Sixteen years ago, the ever-popular National Football League invented a policy called the “Rooney Rule.” The invention has been copied by other institutions, especially government-type agencies. It has been ridiculed by some, questioned by others. It often has helped its intended parties, but, unfortunately, the policy also has been circumvented by the subversive. Yet, despite the ups and downs, the policy lives on.
The “Rooney Rule” is a social experiment that simply means NFL teams are required to interview at least one person of color for job openings on the head-coaching and general-manager levels. Pittsburgh Mayor Bill Peduto liked the “Rooney Rule” so much that he adopted it for his city government and as a way to honor Dan Rooney, the former owner of the Pittsburgh Steelers for whom the rule is named.
Peduto, in a statement at the time, said, “I am honored to follow Mr. Rooney’s example and implement similar diversity measures in his beloved city.” Rooney died at age 84 on April 13, 2017; Peduto’s announcement came a few days later.
The Rooney family is an institution in Pittsburgh, beginning with Dan Rooney’s father, Art Rooney Sr., the family patriarch. In 1933, Art Sr. paid the NFL the $2,500 franchise fee (reportedly from horse-track winnings) to establish a football franchise in Pittsburgh. Imagine that: $2,500.
The last organization to shell out an expansion franchise fee to join the NFL was the Houston Texans. The inaugural year: 2002. The fee: $700 MILLION.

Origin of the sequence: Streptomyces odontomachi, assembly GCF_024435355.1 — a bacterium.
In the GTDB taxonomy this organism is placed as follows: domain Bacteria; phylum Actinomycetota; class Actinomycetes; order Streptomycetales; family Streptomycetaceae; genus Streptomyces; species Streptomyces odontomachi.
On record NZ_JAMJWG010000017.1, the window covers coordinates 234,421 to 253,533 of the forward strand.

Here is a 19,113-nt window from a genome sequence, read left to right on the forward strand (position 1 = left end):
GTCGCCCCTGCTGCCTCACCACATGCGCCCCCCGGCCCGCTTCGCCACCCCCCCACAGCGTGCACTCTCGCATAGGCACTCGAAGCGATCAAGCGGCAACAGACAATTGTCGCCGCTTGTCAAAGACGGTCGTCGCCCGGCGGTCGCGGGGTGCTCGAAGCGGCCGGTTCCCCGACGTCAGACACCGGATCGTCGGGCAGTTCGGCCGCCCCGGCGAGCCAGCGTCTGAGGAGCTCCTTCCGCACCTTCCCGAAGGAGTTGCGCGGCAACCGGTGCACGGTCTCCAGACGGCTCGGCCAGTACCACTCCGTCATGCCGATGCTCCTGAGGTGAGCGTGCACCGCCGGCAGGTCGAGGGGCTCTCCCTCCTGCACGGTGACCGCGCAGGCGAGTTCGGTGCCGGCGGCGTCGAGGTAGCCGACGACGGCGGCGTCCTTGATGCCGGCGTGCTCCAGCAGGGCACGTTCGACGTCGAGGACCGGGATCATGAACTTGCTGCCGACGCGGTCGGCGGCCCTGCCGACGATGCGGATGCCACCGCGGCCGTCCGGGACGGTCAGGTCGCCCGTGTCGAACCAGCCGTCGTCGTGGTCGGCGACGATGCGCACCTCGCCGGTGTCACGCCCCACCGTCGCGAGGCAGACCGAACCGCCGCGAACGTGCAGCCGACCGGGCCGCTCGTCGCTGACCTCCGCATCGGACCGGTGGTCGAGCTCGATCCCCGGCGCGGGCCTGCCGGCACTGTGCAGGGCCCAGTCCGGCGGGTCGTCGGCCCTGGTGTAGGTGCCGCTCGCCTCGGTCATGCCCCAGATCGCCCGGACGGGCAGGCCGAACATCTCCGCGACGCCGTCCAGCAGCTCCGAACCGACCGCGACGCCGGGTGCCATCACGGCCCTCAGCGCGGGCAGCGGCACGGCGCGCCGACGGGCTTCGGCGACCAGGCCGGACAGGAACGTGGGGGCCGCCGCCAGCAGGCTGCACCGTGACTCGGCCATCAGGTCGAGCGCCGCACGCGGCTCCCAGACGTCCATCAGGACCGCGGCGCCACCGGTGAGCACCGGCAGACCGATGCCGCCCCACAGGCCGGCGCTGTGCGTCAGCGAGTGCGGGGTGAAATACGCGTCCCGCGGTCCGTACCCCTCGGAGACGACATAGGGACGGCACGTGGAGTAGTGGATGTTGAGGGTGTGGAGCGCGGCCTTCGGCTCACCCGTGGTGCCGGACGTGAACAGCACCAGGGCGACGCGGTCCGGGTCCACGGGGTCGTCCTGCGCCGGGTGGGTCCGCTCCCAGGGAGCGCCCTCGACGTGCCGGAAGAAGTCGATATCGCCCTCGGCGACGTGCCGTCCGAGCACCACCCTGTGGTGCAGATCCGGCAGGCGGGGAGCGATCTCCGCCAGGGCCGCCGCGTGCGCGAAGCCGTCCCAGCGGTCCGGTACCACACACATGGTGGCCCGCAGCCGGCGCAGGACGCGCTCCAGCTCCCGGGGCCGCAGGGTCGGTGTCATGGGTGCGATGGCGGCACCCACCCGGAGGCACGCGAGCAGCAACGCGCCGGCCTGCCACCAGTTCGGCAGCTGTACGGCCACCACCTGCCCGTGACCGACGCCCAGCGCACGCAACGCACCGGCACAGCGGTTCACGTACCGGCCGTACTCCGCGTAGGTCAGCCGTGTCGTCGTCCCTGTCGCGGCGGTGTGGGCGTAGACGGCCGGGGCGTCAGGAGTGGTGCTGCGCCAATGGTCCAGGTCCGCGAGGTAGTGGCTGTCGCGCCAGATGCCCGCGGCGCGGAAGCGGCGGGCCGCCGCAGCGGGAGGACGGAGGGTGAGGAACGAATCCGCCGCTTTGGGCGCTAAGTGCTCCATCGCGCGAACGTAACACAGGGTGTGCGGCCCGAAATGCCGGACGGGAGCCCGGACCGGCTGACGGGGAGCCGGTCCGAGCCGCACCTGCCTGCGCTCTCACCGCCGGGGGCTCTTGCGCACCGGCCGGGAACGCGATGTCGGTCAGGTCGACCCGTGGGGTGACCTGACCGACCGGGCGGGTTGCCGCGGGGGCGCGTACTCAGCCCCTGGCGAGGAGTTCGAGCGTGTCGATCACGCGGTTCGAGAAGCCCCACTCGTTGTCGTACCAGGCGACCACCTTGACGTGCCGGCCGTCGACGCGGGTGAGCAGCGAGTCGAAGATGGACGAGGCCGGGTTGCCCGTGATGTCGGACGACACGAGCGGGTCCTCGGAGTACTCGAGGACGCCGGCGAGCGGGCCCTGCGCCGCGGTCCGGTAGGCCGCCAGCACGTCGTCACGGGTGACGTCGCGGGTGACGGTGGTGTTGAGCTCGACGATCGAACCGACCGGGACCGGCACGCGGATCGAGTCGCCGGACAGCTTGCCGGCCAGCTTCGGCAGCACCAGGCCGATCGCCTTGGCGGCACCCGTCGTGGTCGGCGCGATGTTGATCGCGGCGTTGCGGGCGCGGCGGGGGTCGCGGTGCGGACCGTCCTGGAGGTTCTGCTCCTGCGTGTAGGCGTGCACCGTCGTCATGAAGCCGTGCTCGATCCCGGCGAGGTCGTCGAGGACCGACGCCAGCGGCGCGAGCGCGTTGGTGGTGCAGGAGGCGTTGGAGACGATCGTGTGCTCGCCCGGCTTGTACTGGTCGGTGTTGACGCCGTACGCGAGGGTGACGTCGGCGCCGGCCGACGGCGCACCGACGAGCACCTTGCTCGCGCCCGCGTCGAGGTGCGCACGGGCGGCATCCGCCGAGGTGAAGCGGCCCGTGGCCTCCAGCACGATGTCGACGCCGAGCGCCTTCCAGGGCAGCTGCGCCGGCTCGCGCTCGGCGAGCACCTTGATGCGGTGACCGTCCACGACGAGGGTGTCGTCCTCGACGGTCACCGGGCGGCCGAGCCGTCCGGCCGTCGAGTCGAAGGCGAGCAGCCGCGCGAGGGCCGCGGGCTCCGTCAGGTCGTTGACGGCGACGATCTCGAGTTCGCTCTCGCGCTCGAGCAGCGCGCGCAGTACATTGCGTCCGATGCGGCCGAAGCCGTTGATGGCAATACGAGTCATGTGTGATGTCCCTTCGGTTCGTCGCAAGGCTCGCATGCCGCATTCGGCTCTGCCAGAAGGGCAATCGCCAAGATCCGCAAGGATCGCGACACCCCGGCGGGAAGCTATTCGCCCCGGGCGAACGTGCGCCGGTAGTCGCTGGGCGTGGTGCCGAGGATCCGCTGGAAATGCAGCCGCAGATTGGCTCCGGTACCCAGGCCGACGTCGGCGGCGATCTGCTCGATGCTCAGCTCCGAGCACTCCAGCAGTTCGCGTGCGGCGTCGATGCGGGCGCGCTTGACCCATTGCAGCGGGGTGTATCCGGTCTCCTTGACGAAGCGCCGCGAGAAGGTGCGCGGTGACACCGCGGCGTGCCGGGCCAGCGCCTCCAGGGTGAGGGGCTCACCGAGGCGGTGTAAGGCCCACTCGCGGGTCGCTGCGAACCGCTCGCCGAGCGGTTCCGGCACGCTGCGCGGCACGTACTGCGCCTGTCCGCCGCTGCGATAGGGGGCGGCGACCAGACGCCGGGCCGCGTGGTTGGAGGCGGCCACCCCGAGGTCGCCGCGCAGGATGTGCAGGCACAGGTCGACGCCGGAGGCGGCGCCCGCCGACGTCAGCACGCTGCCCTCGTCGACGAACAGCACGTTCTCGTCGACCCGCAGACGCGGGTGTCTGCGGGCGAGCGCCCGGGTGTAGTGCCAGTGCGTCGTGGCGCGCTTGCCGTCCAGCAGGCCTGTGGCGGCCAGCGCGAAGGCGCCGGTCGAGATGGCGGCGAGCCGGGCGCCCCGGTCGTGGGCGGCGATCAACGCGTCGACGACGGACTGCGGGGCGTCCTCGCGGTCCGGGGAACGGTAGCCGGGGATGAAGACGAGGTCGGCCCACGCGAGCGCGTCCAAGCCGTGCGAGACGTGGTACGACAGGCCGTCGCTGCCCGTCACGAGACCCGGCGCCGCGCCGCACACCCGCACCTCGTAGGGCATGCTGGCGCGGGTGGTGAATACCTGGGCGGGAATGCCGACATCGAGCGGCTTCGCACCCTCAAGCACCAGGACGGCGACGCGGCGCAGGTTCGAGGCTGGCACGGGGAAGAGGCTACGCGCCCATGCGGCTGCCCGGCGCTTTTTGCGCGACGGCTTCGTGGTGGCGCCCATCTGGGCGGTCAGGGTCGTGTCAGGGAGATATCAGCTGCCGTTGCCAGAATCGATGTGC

But this story is more than about NFL Economics 101.
Art Rooney Sr. died at age 87 in 1988. Academy Award-winning actor Art Carney portrayed him in the movies, as Art Rooney Sr. was a man ahead of his time. A progressive type, in the 1930s-1940s he assisted with financial support for the Homestead Grays, the Negro League baseball team located near Pittsburgh. He and son Dan also hired the first black decision-making executive in an NFL front office during modern times, that being Bill Nunn in 1967. Nunn was most responsible for the Steelers drafting a bevy of black players from Historically Black Colleges and Universities, which helped construct the Steelers’ powerful Super Bowl teams of the 1970s. We all remember the Hall of Fame Steeler names: John Stallworth, Mel Blount, etc.
Now that’s what this story is about: decision-making.
Dan Rooney was just as progressive as his father, serving as chairman of the NFL’s Diversity Committee, hence the moniker for the “Rooney Rule.”
At the beginning of the 2018 NFL season, the league’s 32 teams featured seven black head coaches and one Hispanic coach. As the regular season ended, only two black head coaches remained as five were fired.
The Monday following the last regular-season Sunday of the NFL traditionally has been called “Black Monday,” because of the expected firing notices. This time, the date Dec. 31 was “Black Monday” in a literal sense.
Some critics have blurted for years that the “Rooney Rule” is dead. It may have been staggered like a wobbly boxer in the NFL, but the rule appears to be spreading elsewhere.
In February 2017, Senate Minority Leader Chuck Schumer stated this mandate to Senate Democrats and their staffs: “We must ensure the Senate be more reflective of our country’s diverse population. Expanding the diversity initiative, following the ‘Rooney Rule’ and dedicating ourselves to increasing diversity are important steps we can take to help achieve that goal and better serve our country.”